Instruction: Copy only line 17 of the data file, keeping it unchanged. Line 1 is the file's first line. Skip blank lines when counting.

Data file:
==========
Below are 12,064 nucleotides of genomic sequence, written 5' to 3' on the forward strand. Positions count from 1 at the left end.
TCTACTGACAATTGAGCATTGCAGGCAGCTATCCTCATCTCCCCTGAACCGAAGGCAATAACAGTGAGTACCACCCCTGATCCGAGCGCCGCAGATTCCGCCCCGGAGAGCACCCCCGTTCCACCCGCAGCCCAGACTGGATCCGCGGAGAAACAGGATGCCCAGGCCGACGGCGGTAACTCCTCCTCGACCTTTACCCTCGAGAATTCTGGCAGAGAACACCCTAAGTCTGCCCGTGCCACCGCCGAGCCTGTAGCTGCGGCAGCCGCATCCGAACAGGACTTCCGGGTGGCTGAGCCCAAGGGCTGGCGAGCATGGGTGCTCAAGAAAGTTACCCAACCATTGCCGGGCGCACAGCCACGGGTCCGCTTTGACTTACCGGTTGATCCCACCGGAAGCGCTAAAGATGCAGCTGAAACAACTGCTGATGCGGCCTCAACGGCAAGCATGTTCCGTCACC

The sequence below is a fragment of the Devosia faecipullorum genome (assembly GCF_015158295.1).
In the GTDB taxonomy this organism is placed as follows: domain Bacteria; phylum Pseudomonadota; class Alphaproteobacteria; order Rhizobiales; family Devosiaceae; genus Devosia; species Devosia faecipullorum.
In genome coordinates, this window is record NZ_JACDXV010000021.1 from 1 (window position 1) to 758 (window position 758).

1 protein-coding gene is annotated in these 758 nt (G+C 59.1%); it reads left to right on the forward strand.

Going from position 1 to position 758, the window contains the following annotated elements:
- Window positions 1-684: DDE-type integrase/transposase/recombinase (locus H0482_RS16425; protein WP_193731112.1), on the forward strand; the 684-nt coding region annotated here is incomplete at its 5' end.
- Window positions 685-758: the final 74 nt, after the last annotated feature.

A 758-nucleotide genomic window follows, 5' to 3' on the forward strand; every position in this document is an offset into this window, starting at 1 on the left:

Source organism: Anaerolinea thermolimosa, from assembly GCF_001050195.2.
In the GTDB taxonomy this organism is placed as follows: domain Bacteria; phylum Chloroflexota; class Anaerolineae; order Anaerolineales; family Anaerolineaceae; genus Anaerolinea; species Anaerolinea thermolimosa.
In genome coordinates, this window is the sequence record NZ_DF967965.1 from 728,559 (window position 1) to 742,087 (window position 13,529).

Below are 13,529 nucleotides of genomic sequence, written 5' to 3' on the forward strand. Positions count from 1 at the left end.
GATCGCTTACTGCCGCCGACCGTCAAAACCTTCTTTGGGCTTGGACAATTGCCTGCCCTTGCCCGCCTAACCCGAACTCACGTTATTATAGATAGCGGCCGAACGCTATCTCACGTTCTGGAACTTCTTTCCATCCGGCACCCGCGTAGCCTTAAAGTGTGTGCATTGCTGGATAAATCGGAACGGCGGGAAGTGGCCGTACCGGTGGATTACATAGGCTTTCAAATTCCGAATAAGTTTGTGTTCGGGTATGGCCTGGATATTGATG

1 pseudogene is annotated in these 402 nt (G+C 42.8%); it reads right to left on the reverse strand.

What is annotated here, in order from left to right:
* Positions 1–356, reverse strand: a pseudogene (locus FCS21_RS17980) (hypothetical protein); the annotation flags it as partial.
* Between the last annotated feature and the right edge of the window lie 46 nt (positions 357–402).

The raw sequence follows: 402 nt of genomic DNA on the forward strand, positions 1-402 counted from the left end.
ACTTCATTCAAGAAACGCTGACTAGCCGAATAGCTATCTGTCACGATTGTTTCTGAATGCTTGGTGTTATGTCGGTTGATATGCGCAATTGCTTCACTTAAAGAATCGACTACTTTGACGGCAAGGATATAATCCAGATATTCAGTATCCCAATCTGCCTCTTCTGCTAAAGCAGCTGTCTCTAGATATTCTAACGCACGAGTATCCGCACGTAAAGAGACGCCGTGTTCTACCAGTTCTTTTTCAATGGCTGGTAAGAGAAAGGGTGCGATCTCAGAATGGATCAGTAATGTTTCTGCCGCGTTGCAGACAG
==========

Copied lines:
What is annotated here, in order from left to right: